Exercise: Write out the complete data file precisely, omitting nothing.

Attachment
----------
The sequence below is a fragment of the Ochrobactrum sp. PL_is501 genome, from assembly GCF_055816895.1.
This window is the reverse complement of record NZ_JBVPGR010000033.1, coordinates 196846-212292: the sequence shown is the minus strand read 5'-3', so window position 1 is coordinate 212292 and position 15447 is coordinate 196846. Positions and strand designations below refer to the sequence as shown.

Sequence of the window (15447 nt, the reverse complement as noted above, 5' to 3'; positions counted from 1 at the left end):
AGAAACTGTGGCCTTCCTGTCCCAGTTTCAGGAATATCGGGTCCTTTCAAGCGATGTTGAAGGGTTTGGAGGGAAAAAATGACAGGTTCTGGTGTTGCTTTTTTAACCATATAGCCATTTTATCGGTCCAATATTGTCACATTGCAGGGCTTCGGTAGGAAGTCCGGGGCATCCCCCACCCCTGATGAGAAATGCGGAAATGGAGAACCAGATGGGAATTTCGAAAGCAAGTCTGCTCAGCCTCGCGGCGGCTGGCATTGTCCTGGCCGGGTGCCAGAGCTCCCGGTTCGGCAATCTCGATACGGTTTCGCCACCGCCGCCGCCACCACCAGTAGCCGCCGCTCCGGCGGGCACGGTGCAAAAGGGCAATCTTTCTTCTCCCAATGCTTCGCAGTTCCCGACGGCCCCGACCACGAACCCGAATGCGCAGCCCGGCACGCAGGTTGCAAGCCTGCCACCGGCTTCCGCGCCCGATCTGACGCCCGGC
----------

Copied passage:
The sequence below is a fragment of the Ochrobactrum sp. PL_is501 genome, from assembly GCF_055816895.1.
This window is the reverse complement of record NZ_JBVPGR010000033.1, coordinates 196846-212292: the sequence shown is the minus strand read 5'-3', so window position 1 is coordinate 212292 and position 15447 is coordinate 196846. Positions and strand designations below refer to the sequence as shown.

Sequence of the window (15447 nt, the reverse complement as noted above, 5' to 3'; positions counted from 1 at the left end):
AGAAACTGTGGCCTTCCTGTCCCAGTTTCAGGAATATCGGGTCCTTTCAAGCGATGTTGAAGGGTTTGGAGGGAAAAAATGACAGGTTCTGGTGTTGCTTTTTTAACCATATAGCCATTTTATCGGTCCAATATTGTCACATTGCAGGGCTTCGGTAGGAAGTCCGGGGCATCCCCCACCCCTGATGAGAAATGCGGAAATGGAGAACCAGATGGGAATTTCGAAAGCAAGTCTGCTCAGCCTCGCGGCGGCTGGCATTGTCCTGGCCGGGTGCCAGAGCTCCCGGTTCGGCAATCTCGATACGGTTTCGCCACCGCCGCCGCCACCACCAGTAGCCGCCGCTCCGGCGGGCACGGTGCAAAAGGGCAATCTTTCTTCTCCCAATGCTTCGCAGTTCCCGACGGCCCCGACCACGAACCCGAATGCGCAGCCCGGCACGCAGGTTGCAAGCCTGCCACCGGCTTCCGCGCCCGATCTGACGCCCGGC